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College: Getting Your Money’s Worth

How can new college students get the best return on their investment?

A parent client recently showed me an interesting info-graphic from FrugalDad.com. The graphic documented the pressures that the weak economy and rising cost of college have put on families. Among the highlights:

  • Between 1982 and 2007 average household income rose by 147% while college costs rose by more than 400%.
  • At over $1 trillion, student loan debt now totals more than the value of Apple, Microsoft, Facebook, Zynga, Netflix and Groupon combined.
  • Unemployment for 20-24 year-olds is 12.1%

Yet despite these alarming figures, college remains an important investment. College degrees still help people find better jobs, keep those jobs, and earn more money. Prior to the recession, college graduates were more likely to be employed than workers holding only associate degrees or high school diplomas, and after the recession employment of college graduates dropped less than those without four-year degrees.

College graduates also were somewhat insulated from the effects of the recession. Overall, wages for college graduates only dropped 5% during the recession as compared to drops of 10% for high school graduates and 12% for those holding associates degrees. A college education remains the best path to higher paying jobs and job security.

The question, then, is how can new college students get the best return on their investment? One consideration is choosing a degree that will position students for higher earnings. New trends are pushing college to disclose wage information for their graduates. Students can use this information to compare wages for the degree programs they are considering and choose programs more likely to bring higher earnings.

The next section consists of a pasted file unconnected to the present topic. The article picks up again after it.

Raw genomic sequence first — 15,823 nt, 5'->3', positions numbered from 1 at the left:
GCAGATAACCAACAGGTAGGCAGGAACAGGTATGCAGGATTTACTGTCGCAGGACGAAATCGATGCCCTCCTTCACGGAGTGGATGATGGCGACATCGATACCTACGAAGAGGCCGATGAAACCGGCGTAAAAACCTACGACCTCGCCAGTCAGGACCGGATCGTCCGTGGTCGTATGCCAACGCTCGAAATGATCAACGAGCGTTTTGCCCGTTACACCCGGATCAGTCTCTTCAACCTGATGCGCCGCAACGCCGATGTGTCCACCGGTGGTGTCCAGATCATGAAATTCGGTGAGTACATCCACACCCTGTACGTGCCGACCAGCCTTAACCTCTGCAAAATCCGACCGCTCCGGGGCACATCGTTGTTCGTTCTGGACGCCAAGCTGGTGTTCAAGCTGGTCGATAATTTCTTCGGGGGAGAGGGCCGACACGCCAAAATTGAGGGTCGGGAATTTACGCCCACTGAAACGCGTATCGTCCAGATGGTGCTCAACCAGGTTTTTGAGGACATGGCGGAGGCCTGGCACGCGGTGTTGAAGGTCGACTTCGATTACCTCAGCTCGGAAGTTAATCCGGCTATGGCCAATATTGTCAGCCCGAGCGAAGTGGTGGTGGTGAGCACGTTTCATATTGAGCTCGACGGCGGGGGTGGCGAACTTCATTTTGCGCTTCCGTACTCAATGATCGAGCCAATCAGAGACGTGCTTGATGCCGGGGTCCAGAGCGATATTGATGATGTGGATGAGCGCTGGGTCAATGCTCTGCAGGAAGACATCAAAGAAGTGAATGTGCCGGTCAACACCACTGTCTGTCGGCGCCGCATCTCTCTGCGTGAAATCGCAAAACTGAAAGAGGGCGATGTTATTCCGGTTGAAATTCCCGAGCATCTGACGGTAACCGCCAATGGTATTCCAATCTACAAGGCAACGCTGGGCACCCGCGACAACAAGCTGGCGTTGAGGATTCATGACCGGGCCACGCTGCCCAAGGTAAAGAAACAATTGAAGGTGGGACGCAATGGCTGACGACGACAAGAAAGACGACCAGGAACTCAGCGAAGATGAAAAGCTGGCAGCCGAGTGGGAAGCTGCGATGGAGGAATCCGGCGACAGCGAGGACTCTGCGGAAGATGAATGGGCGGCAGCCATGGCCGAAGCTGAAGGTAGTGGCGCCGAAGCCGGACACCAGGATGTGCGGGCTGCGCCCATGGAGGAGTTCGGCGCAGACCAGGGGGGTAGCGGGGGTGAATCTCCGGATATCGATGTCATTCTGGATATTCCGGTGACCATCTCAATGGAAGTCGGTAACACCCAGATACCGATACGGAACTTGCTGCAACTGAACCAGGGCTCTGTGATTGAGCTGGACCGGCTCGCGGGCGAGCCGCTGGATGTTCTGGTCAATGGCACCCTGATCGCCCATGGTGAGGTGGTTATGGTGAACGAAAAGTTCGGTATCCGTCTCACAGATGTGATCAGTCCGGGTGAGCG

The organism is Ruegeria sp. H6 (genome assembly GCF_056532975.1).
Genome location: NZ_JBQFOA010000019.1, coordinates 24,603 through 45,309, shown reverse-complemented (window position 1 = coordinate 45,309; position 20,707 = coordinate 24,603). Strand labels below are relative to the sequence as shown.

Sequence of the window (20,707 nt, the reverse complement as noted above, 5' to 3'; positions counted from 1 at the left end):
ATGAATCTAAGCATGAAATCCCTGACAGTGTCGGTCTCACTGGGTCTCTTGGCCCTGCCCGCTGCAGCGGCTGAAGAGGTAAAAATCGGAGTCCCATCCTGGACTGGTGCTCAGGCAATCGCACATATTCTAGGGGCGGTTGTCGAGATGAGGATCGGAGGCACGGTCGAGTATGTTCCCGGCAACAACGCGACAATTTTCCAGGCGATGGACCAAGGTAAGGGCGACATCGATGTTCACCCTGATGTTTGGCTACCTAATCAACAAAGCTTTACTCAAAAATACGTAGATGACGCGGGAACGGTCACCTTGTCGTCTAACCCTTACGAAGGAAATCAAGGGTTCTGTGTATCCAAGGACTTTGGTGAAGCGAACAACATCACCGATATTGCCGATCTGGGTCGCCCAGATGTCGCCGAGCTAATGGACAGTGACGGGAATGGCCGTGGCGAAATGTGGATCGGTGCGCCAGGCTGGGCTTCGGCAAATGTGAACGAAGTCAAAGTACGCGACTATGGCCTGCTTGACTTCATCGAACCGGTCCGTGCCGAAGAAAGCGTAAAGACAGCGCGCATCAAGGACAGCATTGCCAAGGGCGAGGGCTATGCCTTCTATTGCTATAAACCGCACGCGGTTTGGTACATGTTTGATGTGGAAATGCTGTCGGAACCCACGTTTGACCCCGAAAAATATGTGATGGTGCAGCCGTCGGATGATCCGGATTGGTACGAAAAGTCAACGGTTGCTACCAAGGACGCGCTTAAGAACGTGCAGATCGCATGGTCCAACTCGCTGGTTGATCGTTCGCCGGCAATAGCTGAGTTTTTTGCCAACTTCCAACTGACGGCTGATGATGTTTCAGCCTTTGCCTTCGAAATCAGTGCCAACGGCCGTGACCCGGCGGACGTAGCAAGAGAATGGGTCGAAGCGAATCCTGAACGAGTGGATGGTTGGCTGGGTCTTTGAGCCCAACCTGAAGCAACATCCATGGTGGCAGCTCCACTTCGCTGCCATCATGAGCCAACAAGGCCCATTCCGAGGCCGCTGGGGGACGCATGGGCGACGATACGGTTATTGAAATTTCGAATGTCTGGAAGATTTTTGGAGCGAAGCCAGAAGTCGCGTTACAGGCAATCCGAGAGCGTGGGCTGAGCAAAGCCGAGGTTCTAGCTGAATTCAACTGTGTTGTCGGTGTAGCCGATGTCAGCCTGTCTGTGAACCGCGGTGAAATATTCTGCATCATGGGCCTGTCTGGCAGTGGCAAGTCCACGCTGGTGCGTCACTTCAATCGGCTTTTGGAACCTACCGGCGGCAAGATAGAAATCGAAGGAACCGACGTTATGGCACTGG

The other side of the coin is keeping college costs low so that students are not saddled with debt just as they are beginning their careers. Unfortunately, the college financial aid process can be stressful and confusing to many families. Many mistakenly believe that their income is too high to be eligible for financial aid (not knowing that income is only one of 7 factors that determine college aid).

While everyone should apply for financial aid, the good news is that financial aid is only part of the picture. In addition to financial aid, there are other ways to improve cash flow and take advantage of tax strategies to lower your overall college costs. You can find a number of free reports and videos on this topic at www.CompleteCollegePlanningSolutions.com

This post is contributed by a community member. The views expressed in this blog are those of the author and do not necessarily reflect those of Patch Media Corporation. Everyone is welcome to submit a post to Patch. If you'd like to post a blog, go here to get started.


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